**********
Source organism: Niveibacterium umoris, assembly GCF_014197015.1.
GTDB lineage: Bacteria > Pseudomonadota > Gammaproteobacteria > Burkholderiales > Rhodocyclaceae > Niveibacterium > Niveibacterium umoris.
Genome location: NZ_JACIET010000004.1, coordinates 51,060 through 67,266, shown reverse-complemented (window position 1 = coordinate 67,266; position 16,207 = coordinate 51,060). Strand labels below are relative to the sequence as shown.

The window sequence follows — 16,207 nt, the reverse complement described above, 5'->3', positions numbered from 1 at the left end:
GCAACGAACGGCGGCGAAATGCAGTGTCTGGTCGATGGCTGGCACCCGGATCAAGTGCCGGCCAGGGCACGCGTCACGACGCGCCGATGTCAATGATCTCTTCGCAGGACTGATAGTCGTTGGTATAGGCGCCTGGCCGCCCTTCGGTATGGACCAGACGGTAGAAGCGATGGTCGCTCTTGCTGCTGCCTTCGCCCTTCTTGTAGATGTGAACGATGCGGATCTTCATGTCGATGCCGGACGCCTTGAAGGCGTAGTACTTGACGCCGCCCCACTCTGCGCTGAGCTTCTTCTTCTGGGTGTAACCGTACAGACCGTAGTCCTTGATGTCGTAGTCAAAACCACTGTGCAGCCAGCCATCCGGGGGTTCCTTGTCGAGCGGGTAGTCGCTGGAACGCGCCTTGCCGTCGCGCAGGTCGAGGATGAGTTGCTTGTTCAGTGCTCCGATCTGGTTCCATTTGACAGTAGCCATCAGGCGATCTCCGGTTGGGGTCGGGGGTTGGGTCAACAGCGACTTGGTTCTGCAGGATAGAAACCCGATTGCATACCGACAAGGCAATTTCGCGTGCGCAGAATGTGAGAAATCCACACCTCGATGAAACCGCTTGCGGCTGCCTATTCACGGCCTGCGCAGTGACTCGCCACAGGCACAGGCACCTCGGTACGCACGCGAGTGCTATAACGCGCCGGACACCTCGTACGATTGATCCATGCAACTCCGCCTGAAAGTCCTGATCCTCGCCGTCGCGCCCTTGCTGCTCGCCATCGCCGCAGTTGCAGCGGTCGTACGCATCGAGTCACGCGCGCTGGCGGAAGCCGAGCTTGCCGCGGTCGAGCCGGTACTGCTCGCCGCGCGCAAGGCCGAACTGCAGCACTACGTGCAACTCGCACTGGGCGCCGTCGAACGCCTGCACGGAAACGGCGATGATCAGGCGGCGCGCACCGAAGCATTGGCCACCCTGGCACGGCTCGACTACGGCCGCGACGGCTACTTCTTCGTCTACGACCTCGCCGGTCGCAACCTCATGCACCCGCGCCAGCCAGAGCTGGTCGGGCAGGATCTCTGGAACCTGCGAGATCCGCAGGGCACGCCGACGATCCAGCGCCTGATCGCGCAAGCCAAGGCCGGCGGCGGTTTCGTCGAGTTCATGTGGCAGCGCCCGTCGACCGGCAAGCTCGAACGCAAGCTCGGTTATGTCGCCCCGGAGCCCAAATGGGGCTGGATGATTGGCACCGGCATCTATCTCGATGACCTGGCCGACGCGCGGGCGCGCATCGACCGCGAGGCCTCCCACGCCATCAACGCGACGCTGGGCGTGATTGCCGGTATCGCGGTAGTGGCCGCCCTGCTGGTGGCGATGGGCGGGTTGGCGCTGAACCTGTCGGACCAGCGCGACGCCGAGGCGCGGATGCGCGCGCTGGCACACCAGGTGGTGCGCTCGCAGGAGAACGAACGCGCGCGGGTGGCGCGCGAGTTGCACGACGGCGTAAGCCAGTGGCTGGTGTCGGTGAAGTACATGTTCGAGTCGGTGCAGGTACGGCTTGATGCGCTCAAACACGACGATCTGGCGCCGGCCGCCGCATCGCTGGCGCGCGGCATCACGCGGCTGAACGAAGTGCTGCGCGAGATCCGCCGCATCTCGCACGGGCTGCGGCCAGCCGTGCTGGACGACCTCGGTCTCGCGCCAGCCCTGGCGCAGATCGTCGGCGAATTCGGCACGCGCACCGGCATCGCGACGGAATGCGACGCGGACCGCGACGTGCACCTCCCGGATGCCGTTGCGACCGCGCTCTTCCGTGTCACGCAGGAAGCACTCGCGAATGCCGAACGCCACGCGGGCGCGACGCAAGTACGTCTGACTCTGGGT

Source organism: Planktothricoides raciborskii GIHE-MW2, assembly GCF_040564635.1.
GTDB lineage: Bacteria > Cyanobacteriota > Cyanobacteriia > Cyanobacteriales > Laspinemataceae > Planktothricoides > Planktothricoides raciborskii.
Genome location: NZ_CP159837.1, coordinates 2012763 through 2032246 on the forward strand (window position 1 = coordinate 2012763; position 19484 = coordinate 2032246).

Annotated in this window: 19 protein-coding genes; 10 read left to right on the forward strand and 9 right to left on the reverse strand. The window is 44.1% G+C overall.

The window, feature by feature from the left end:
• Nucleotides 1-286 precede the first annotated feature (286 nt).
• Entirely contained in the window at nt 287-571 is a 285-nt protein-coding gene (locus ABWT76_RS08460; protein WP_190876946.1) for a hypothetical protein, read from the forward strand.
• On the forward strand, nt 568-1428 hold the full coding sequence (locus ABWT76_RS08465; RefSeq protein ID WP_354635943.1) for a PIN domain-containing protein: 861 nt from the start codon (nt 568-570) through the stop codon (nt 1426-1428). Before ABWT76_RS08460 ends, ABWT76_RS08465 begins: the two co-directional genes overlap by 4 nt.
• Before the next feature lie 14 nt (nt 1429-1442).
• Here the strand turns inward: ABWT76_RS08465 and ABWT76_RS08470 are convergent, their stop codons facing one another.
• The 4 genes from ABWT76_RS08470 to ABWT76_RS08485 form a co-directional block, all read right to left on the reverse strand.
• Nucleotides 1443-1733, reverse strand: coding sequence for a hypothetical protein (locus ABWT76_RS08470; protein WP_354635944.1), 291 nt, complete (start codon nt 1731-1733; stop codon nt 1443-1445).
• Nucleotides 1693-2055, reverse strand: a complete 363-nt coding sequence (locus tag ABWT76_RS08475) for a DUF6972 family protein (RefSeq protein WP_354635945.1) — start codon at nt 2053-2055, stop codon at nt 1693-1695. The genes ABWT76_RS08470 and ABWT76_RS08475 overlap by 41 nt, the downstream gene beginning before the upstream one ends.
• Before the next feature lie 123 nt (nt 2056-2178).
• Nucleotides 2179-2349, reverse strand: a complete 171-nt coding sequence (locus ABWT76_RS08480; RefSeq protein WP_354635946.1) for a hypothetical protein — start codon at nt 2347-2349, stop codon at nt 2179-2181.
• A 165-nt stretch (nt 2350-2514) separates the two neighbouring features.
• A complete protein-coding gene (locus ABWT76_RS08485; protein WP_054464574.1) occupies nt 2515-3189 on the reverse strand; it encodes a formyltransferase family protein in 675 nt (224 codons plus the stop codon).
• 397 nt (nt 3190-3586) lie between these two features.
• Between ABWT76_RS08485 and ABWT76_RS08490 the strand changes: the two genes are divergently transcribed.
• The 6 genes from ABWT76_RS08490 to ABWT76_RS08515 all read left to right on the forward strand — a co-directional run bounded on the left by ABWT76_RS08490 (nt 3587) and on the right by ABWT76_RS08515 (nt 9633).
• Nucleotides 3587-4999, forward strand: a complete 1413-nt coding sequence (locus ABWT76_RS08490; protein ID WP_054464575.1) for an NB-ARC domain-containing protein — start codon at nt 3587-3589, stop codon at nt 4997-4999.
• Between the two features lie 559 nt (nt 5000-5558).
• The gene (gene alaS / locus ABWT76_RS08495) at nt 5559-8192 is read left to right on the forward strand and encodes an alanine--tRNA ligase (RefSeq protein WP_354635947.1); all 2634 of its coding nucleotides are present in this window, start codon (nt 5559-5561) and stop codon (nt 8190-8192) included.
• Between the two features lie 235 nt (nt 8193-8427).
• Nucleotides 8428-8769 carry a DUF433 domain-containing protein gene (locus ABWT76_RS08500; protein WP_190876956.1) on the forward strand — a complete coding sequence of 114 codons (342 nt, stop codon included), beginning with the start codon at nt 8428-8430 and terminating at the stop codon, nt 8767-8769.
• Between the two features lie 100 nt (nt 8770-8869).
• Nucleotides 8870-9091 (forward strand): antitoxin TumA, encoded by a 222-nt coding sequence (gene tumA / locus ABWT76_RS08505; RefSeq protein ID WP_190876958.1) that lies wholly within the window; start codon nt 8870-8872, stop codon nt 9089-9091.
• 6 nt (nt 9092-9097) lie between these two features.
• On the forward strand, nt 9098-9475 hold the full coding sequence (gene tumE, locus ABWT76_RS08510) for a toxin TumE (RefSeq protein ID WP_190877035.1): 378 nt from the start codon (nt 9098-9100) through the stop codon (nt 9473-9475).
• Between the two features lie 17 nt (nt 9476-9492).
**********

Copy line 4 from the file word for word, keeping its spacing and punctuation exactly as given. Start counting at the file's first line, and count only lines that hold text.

The window sequence follows — 16,207 nt, the reverse complement described above, 5'->3', positions numbered from 1 at the left end: